Parmigiano Typographic System
The Parmigiano Typographic System is the most extensive family of fonts inspired by Giambattista Bodoni.
Motion design by Vít Zemčík
Giambattista Bodoni (1740–1813) was the most prolific type designer in history, producing 142 Romans, 34 Greeks and 21 Cyrillics, as well as italics, non-Latin typefaces, music notation, and thousands of lines and borders. In Manuale Tipografico, the 1840 inventory compiled by his widow, his typographic material comprised 25,491 punches and 50,283 matrices. To the best of our knowledge, however, no one has ever assembled a definitive catalogue of his work.
1 Garamoncino 1, Como, page 19 (circa 7 pt), 2 Garamone 4, Pavia, p. 31 (ca. 9 pt), 3 Lettura 8, Mirandola, p. 55 (ca. 11 pt), 4 Silvio 1, Pisa, p. 58 (ca. 13 pt), 5 Silvio 8, Fermo, p. 65 (ca. 13 pt), 6 Testo 1, Reggio, p. 81 (ca. 16 pt), 7 Testo 10, Urbino, p. 90 (ca. 17 pt), 8 Palestina 4, Roano, p. 116 (ca. 27 pt), 9 Ducale 2, Bitonto, p. 137 (ca. 39 pt), 10 Imperiale Tondo, p. 141 (ca. 50 pt)
Given the profuse number of styles Bodoni cut, it is illusory to talk of a single Bodoni design. There are significant differences in proportions, shapes, and details between his various Roman styles, for example. The idea most designers have of Bodoni is based on the early 20th century revivals, which were the first typefaces to be named after him.
Now, over 200 years later, Riccardo Olocco and Jonathan Pierini are reinterpreting Bodoni's work for modern use. Their Parmigiano Typographic System (named after Parma, the city where Bodoni established his printing house) has the stated ambition to be the most extensive family of fonts ever to have been inspired by this great designer. Their biggest challenge was to create coherent relationships between various optical sizes (Piccolo, Caption, Text, Headline) and weights, something that Bodoni himself didn’t concern himself with much.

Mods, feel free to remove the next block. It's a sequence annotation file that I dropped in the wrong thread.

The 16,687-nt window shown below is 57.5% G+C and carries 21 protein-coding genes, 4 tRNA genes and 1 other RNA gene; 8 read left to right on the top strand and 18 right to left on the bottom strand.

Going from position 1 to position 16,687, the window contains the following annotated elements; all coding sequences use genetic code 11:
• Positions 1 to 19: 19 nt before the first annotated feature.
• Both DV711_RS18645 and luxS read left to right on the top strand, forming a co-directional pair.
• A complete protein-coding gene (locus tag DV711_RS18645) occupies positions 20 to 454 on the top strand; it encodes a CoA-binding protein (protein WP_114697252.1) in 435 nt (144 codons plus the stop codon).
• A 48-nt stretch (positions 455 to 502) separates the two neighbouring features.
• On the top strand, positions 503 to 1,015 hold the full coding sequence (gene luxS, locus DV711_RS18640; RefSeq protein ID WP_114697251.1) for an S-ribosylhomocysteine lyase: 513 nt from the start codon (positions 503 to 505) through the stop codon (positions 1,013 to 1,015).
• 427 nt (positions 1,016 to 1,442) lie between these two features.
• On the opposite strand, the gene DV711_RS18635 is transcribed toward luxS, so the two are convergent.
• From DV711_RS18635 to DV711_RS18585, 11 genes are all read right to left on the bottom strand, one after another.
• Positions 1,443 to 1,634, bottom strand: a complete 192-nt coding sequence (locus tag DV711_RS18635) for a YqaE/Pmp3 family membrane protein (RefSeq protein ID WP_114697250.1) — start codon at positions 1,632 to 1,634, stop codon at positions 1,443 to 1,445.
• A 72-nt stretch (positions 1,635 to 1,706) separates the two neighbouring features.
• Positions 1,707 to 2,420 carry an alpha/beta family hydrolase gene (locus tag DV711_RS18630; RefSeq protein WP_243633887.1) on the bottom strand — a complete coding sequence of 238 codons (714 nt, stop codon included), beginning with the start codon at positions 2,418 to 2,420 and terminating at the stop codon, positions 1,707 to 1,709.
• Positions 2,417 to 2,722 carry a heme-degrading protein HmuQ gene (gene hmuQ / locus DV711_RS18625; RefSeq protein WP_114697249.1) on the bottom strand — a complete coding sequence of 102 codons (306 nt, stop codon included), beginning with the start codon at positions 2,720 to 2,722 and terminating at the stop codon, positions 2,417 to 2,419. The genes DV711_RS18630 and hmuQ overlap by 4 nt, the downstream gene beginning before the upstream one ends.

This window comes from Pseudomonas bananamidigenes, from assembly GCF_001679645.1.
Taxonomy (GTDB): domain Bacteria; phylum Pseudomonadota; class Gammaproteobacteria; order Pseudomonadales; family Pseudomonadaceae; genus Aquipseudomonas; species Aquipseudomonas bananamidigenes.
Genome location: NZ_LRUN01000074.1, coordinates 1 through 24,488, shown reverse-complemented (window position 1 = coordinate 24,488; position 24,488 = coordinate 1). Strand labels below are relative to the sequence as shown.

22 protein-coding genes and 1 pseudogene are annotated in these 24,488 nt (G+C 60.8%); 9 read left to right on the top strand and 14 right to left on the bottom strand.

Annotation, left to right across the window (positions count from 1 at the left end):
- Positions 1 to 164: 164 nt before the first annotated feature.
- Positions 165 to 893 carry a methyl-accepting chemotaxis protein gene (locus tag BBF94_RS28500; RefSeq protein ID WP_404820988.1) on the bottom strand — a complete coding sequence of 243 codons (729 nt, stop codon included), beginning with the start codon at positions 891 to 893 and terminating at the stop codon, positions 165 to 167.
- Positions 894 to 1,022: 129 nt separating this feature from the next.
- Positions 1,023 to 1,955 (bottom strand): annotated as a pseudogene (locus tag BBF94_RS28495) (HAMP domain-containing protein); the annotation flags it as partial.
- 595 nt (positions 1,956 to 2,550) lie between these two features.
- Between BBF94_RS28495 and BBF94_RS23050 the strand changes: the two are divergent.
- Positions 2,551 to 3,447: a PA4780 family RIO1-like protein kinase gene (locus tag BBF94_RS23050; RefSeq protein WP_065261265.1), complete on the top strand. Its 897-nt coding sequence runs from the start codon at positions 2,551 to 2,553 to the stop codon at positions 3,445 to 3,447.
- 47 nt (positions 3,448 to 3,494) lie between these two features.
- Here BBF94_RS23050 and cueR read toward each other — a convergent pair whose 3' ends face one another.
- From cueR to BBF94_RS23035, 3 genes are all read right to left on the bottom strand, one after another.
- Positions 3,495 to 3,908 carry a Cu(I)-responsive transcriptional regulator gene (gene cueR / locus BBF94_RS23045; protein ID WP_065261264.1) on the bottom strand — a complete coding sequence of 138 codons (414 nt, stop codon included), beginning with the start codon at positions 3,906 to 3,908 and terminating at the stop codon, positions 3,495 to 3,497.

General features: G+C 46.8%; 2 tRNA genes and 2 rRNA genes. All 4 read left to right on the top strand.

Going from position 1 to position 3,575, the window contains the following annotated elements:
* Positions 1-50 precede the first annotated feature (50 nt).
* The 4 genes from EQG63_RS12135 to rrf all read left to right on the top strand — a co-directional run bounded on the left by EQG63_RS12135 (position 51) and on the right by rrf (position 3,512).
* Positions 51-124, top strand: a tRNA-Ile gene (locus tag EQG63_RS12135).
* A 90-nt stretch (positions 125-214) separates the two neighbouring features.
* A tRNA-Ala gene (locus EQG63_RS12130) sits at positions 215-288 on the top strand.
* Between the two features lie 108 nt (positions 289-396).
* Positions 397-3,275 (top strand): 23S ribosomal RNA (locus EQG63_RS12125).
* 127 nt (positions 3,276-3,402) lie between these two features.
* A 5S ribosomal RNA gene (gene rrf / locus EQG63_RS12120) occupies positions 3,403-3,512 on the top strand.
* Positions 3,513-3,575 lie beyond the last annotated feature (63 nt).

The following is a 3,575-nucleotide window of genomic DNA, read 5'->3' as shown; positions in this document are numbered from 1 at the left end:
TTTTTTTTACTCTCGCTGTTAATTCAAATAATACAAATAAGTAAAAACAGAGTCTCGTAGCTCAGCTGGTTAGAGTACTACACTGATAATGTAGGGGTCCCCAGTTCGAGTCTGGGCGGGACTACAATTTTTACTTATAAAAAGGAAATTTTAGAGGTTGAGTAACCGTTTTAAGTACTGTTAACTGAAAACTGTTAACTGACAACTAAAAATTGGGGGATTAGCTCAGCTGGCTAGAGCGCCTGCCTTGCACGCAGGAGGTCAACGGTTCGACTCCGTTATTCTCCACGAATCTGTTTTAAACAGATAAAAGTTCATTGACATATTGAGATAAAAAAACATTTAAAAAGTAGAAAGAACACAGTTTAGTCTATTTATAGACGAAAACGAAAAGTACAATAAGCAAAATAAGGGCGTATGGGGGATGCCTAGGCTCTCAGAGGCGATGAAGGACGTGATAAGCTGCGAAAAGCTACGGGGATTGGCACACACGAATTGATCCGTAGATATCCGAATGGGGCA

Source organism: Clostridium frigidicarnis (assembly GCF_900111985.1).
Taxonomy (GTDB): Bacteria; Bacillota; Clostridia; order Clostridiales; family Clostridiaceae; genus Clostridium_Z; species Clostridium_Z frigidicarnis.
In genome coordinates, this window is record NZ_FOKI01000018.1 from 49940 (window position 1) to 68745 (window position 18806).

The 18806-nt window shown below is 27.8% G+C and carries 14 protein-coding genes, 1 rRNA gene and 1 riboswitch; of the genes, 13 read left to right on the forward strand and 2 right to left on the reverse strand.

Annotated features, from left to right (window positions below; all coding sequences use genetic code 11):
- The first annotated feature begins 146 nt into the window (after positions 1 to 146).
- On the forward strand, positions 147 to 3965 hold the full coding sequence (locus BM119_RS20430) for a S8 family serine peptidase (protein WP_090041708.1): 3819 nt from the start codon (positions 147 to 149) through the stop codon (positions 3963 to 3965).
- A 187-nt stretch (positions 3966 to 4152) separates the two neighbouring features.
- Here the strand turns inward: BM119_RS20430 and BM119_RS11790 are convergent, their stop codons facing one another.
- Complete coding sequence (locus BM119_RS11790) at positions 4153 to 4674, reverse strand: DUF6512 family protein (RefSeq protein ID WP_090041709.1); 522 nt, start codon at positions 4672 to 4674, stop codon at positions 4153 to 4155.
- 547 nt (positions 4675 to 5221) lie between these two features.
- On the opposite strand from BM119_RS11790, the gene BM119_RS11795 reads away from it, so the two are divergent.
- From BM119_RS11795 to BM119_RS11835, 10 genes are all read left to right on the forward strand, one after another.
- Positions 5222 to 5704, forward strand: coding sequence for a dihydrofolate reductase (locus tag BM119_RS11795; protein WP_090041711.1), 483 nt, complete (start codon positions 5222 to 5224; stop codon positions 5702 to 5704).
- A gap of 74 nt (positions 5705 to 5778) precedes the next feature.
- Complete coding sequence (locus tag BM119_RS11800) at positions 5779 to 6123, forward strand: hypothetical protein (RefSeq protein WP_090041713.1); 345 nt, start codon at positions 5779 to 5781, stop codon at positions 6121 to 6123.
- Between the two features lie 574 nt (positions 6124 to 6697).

The project started with a thorough analysis of the Manuale, yet Parmigiano goes beyond it to imagine what would Bodoni have done if he had worked with digital media. The authors consider Parmigiano an 'irreverent descendant’ of Bodoni’s work rather than a revival, as it includes styles (e.g. Sans) that Bodoni never created or even considered creating.
Compulsive Bodoni is the name of the on-going project that publicizes the ideas of the Parmigiano Typographic System. It introduces the font system and is following its development with a series of multidisciplinary events and exhibitions. Read about the process of designing Parmigiano.
Design by Paolo Palma